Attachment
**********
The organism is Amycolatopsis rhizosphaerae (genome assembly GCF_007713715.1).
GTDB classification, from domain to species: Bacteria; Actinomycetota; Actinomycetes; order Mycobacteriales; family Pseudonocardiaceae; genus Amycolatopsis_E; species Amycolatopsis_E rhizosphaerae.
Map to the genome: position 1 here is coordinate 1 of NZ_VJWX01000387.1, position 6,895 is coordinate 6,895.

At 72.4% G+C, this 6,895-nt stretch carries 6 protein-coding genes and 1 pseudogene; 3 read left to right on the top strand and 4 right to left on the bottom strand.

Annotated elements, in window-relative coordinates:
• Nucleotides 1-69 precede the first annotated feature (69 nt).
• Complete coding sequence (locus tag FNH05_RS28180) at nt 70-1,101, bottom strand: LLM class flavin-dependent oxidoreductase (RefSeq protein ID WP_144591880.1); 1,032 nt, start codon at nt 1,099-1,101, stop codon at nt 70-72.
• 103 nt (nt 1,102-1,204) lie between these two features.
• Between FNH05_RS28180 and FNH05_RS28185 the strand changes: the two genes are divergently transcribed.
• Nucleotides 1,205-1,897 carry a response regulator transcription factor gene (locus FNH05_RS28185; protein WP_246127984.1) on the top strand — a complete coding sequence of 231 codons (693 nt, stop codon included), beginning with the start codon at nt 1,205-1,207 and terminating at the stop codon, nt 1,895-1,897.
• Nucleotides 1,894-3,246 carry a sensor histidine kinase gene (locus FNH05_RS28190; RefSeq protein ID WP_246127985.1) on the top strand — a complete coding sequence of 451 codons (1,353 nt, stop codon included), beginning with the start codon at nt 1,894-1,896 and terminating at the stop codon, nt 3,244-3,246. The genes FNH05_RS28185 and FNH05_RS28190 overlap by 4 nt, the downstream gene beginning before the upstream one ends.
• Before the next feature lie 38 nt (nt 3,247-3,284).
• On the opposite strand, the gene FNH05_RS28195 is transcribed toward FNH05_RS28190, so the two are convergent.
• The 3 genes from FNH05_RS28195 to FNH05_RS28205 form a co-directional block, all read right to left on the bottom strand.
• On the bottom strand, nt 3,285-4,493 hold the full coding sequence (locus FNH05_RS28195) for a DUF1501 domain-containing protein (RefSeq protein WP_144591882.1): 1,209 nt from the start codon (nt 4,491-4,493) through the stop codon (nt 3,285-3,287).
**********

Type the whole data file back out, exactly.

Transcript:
The organism is Amycolatopsis rhizosphaerae (genome assembly GCF_007713715.1).
GTDB classification, from domain to species: Bacteria; Actinomycetota; Actinomycetes; order Mycobacteriales; family Pseudonocardiaceae; genus Amycolatopsis_E; species Amycolatopsis_E rhizosphaerae.
Map to the genome: position 1 here is coordinate 1 of NZ_VJWX01000387.1, position 6,895 is coordinate 6,895.

At 72.4% G+C, this 6,895-nt stretch carries 6 protein-coding genes and 1 pseudogene; 3 read left to right on the top strand and 4 right to left on the bottom strand.

Annotated elements, in window-relative coordinates:
• Nucleotides 1-69 precede the first annotated feature (69 nt).
• Complete coding sequence (locus tag FNH05_RS28180) at nt 70-1,101, bottom strand: LLM class flavin-dependent oxidoreductase (RefSeq protein ID WP_144591880.1); 1,032 nt, start codon at nt 1,099-1,101, stop codon at nt 70-72.
• 103 nt (nt 1,102-1,204) lie between these two features.
• Between FNH05_RS28180 and FNH05_RS28185 the strand changes: the two genes are divergently transcribed.
• Nucleotides 1,205-1,897 carry a response regulator transcription factor gene (locus FNH05_RS28185; protein WP_246127984.1) on the top strand — a complete coding sequence of 231 codons (693 nt, stop codon included), beginning with the start codon at nt 1,205-1,207 and terminating at the stop codon, nt 1,895-1,897.
• Nucleotides 1,894-3,246 carry a sensor histidine kinase gene (locus FNH05_RS28190; RefSeq protein ID WP_246127985.1) on the top strand — a complete coding sequence of 451 codons (1,353 nt, stop codon included), beginning with the start codon at nt 1,894-1,896 and terminating at the stop codon, nt 3,244-3,246. The genes FNH05_RS28185 and FNH05_RS28190 overlap by 4 nt, the downstream gene beginning before the upstream one ends.
• Before the next feature lie 38 nt (nt 3,247-3,284).
• On the opposite strand, the gene FNH05_RS28195 is transcribed toward FNH05_RS28190, so the two are convergent.
• The 3 genes from FNH05_RS28195 to FNH05_RS28205 form a co-directional block, all read right to left on the bottom strand.
• On the bottom strand, nt 3,285-4,493 hold the full coding sequence (locus FNH05_RS28195) for a DUF1501 domain-containing protein (RefSeq protein WP_144591882.1): 1,209 nt from the start codon (nt 4,491-4,493) through the stop codon (nt 3,285-3,287).